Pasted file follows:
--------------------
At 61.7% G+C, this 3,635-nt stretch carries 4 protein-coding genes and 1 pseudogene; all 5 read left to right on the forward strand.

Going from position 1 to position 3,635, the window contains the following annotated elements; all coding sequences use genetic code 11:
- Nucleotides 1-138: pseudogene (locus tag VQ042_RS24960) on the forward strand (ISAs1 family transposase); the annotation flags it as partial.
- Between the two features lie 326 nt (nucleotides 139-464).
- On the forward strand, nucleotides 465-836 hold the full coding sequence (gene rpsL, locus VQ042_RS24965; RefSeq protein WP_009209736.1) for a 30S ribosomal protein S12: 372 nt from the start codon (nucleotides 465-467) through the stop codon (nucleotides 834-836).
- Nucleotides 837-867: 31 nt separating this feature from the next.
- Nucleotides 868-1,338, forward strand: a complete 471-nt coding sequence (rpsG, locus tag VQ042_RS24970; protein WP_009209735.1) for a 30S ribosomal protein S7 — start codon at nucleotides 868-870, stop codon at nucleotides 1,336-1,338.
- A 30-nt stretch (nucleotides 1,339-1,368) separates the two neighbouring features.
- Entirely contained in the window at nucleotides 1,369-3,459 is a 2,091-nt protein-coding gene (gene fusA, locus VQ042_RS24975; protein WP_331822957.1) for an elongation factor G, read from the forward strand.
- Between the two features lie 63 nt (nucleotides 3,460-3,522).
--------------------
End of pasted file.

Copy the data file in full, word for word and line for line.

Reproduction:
At 61.7% G+C, this 3,635-nt stretch carries 4 protein-coding genes and 1 pseudogene; all 5 read left to right on the forward strand.

Going from position 1 to position 3,635, the window contains the following annotated elements; all coding sequences use genetic code 11:
- Nucleotides 1-138: pseudogene (locus tag VQ042_RS24960) on the forward strand (ISAs1 family transposase); the annotation flags it as partial.
- Between the two features lie 326 nt (nucleotides 139-464).
- On the forward strand, nucleotides 465-836 hold the full coding sequence (gene rpsL, locus VQ042_RS24965; RefSeq protein WP_009209736.1) for a 30S ribosomal protein S12: 372 nt from the start codon (nucleotides 465-467) through the stop codon (nucleotides 834-836).
- Nucleotides 837-867: 31 nt separating this feature from the next.
- Nucleotides 868-1,338, forward strand: a complete 471-nt coding sequence (rpsG, locus tag VQ042_RS24970; protein WP_009209735.1) for a 30S ribosomal protein S7 — start codon at nucleotides 868-870, stop codon at nucleotides 1,336-1,338.
- A 30-nt stretch (nucleotides 1,339-1,368) separates the two neighbouring features.
- Entirely contained in the window at nucleotides 1,369-3,459 is a 2,091-nt protein-coding gene (gene fusA, locus VQ042_RS24975; protein WP_331822957.1) for an elongation factor G, read from the forward strand.
- Between the two features lie 63 nt (nucleotides 3,460-3,522).